Shrink – As the volume and velocity of products moving in and out of the store increase throughout the holiday season, it’s easy for standard operating policies and procedures to take a back seat. A faster-paced environment has the potential to lead to situations where limited resources are placed on receiving and handling duties. This can lead to theft, breakage, and in some cases, accidents. New store associates also may contribute to shrink through ringing errors, failure to follow stocking guidelines or shortcuts made during routine cleaning processes that can lead to spoilage or contamination. Retailers should remain vigilant and ensure proper receiving and handling procedures and vendor management policies are continued throughout the holiday season. In addition, proper training and oversight should be provided to all new and existing associates related to proper storage, handling and cleaning procedures. Store managers also should be instructed to reinforce these rules and lead by example.

Loss Prevention – The holidays result in more sales for retailers, but that may come with an increase in theft and shoplifting. Cashiers should be trained on how to identify fraudulent coupons, which are generally categorized with high dollar amounts or free products. Training also should include how to identify fake currency, fraudulent gift cards and debit/credit card usage. Distraction on the sales floor is a very common tactic used by thieves. An increased floor presence and excellent customer service can prevent or limit theft, as the last thing a thief wants is to be noticed and engaged. We also advise our clients to identify the products most likely to be stolen and strengthen CCTV and other video surveillance technologies or consider repositioning these products and floor displays to a more conspicuous location. Various factors can contribute to an increase in theft during the holidays, so we strongly encourage retailers to invest in loss prevention training for store associates and implement the proper measures to protect themselves.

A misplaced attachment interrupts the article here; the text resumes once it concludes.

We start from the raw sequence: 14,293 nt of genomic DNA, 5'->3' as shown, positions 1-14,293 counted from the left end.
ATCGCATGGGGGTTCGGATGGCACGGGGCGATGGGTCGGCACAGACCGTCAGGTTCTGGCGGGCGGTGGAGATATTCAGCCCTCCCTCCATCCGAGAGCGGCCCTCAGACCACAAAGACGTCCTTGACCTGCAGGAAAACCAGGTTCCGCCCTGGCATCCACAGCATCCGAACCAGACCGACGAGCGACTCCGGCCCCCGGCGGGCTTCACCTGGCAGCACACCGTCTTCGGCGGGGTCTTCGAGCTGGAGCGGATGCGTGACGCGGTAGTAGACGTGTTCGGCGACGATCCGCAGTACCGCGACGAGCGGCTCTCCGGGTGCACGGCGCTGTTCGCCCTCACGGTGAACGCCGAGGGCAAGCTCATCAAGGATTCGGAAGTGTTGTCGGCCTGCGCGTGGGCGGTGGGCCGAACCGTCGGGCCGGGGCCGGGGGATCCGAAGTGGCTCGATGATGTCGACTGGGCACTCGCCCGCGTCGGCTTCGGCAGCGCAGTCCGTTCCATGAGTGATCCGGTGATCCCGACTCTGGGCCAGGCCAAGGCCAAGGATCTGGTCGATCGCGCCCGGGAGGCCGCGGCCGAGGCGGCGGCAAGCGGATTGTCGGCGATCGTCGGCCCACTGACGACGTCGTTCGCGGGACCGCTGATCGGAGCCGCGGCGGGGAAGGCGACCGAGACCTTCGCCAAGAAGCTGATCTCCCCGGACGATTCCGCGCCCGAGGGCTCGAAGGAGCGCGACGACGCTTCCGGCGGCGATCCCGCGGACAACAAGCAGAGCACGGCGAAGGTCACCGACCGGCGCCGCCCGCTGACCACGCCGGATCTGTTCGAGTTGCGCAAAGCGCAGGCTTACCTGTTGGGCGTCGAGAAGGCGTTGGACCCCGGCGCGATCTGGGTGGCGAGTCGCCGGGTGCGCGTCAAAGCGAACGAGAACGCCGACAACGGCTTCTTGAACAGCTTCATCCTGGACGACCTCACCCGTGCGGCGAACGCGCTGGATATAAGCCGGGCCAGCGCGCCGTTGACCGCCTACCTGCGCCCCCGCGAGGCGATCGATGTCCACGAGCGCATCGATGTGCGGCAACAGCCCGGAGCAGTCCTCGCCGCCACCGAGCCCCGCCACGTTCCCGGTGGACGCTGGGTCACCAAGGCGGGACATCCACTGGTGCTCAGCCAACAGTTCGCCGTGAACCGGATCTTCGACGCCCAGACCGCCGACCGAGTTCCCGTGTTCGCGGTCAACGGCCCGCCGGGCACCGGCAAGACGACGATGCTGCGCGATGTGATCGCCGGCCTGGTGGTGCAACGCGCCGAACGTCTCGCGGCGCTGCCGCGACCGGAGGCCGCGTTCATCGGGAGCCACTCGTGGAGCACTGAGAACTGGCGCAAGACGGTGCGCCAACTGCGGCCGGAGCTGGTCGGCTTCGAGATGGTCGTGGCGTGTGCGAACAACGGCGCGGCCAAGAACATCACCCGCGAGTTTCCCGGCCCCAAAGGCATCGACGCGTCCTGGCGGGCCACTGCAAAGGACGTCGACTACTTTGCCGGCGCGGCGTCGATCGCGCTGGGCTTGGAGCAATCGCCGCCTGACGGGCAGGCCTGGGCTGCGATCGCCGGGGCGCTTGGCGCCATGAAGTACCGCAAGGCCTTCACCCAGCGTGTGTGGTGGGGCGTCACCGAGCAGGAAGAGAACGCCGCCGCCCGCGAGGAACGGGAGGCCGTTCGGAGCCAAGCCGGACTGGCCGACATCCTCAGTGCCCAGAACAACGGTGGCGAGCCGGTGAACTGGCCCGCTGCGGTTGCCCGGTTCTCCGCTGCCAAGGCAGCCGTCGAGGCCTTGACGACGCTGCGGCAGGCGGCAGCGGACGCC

Conclusion

Much like football, building a championship retail program takes a lot of training, consistent coaching, a clear vision and a desire to win. From there, food retailers can employ strong offensive strategies to increase sales throughout the holidays by engaging customers, stimulating their senses and serving as a resource for fresh, high-quality and one-of-a-kind products. On the other side of the ball, retailers should be dialing up defensive strategies to maintain customer loyalty and sustain profits by providing exceptional customer service, investing in employees, providing rewarding career paths and leveraging solid loss-prevention trainings to protect assets.

The holiday season is about to kick off—are you prepared to win?

Reach out to your BKD trusted advisor or complete the Contact Us form below if you have questions.